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Discussion Starter #1
Hi, doing a few things to my wifes bike and looking for input from anyone whos done this stuff more than me.

First thing, Im taking her naked. Installed Gmans block offs already. Uni filters are in hand waiting for the the carb to be done. Ordered a rebuild kit and a rejet kit. Rejet kit has 137.5 main, which Ive installed, and an optional 142.5, and 32.5 pilot. Also installed one shim. Carbs been disassembled and cleaned.

It seems like the bike has always run rich. Since we got it the end of the exhaust is black and when riding behind her the smell is awful. Took the plugs out, they are dry, but also dark. The ring around the baffles of her exhaust were drilled out with a hundred holes, there is literally no room for more drilling, thought about just removing them. With all of this being said, should I be jetting this to run even richer? I figured with her exhaust like it is, it would be lean?

Im looking for a good starting spot I guess since Ive never messed with rejetting etc, done plenty of cleanings tho. The exhaust sounded good with the pair valve and stock airbox, just smelled so bad.

So where would you start? Should I leave main and pilot jets stock and see if it leans out a bit, somehow? Although this makes no sense in my head except Ill be adding to more air to a rich condition.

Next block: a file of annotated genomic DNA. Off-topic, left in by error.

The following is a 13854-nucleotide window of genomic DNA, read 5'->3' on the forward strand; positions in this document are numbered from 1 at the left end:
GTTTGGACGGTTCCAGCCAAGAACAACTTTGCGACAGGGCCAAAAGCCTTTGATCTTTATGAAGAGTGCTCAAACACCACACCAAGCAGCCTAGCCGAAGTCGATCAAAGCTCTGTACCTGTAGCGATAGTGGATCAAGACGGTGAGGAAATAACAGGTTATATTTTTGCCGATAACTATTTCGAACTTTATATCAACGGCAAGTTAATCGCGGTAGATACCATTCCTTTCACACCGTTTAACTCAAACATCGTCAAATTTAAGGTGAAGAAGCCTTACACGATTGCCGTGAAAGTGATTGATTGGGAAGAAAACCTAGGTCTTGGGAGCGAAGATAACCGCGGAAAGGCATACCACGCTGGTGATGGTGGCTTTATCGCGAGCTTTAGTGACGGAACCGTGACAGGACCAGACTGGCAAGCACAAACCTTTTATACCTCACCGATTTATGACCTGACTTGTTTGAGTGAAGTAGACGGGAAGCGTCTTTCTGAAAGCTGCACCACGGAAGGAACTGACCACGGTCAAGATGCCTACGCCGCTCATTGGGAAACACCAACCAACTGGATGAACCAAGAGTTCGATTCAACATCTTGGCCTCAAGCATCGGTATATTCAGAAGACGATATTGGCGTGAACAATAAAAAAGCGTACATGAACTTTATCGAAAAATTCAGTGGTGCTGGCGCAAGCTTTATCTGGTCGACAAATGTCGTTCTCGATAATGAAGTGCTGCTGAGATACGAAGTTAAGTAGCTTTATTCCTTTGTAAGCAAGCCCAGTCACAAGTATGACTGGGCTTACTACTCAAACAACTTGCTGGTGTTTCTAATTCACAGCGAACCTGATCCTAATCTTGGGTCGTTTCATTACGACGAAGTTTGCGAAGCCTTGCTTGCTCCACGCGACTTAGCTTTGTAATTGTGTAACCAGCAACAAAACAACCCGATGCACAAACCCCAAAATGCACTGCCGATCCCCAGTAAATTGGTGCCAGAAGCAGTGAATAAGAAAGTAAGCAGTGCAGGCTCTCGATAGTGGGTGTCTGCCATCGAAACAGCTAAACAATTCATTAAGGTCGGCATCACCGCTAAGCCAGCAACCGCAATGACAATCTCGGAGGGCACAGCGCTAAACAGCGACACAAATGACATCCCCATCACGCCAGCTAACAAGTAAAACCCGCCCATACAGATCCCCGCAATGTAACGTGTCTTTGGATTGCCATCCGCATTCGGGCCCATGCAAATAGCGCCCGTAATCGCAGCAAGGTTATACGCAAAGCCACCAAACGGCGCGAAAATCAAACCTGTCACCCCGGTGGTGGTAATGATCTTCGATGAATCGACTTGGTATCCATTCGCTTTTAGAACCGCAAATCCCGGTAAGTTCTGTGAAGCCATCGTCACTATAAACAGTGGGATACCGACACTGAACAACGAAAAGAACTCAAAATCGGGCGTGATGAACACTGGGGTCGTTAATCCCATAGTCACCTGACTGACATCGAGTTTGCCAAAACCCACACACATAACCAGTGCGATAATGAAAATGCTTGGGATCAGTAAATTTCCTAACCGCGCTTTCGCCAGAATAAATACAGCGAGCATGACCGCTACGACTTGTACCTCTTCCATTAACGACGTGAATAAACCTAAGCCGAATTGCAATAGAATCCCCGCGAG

Or should I just put in the 132.5 main and 32.5 pilot with one shim? 2 shims? Ugh, how do you guys do this all the time lol
 

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Howdy hardway,
There is a general set of rules regarding upping jets, main jets specifically. Assuming stock jetting, you would only up the main jets to suit a change that adds more or faster airflow into the carburettor.
usually this is aftermarket free flowing exhaust pipes, and free flowing air filter. In each case, the general rule is go up two jet sizes on mains. Two sizes for big exhaust, two sizes for high flow air filter.

Having established that, there is a general condition for the volusia that needs to be understood. First, they come fairly lean from factory.
Secondly, they have a habit of egging out the needle jet, which provides for an overly rich condition through the range.

Main jets only really work above 3/4 throttle. If you are seeing rich deposits then it’s time to inspect the needle jets for egged holes. That is a whole other issue, right there. If you live in the USA it’s an easy fix. So check this before changing pilot or main jets, or needles and needle settings.
 

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I’ve been working on my 98 Volusia carbs for months, which were in shocking conditio. But setting things right became difficult due to the egged out needle jet holes. No matter what other adjustments you make to air/fuel screw, pilots, mains, needle position, etc, it will not cure the excess fuel entering from the damaged needle jets.
my bike improved economy and across the board from when I got it, but, over time, the bike became dangerous to ride due to holding throttle after let off, and slow but steady degrading of the performance.
Check this issue first before messing with jetting kits. Because the warning signs are a Volusia with factory set up showing rich conditions. They come lean out of the box. Your drilled baffles should add leanness, not richness.
I hope that makes some sense.
 

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Discussion Starter #5
It turned out that my air/fuel screw was only out a little over 1 turn once I pulled the plug. Used the 137 main, 2.5 turns out, and it runs great now. Thanks for your advice!
 
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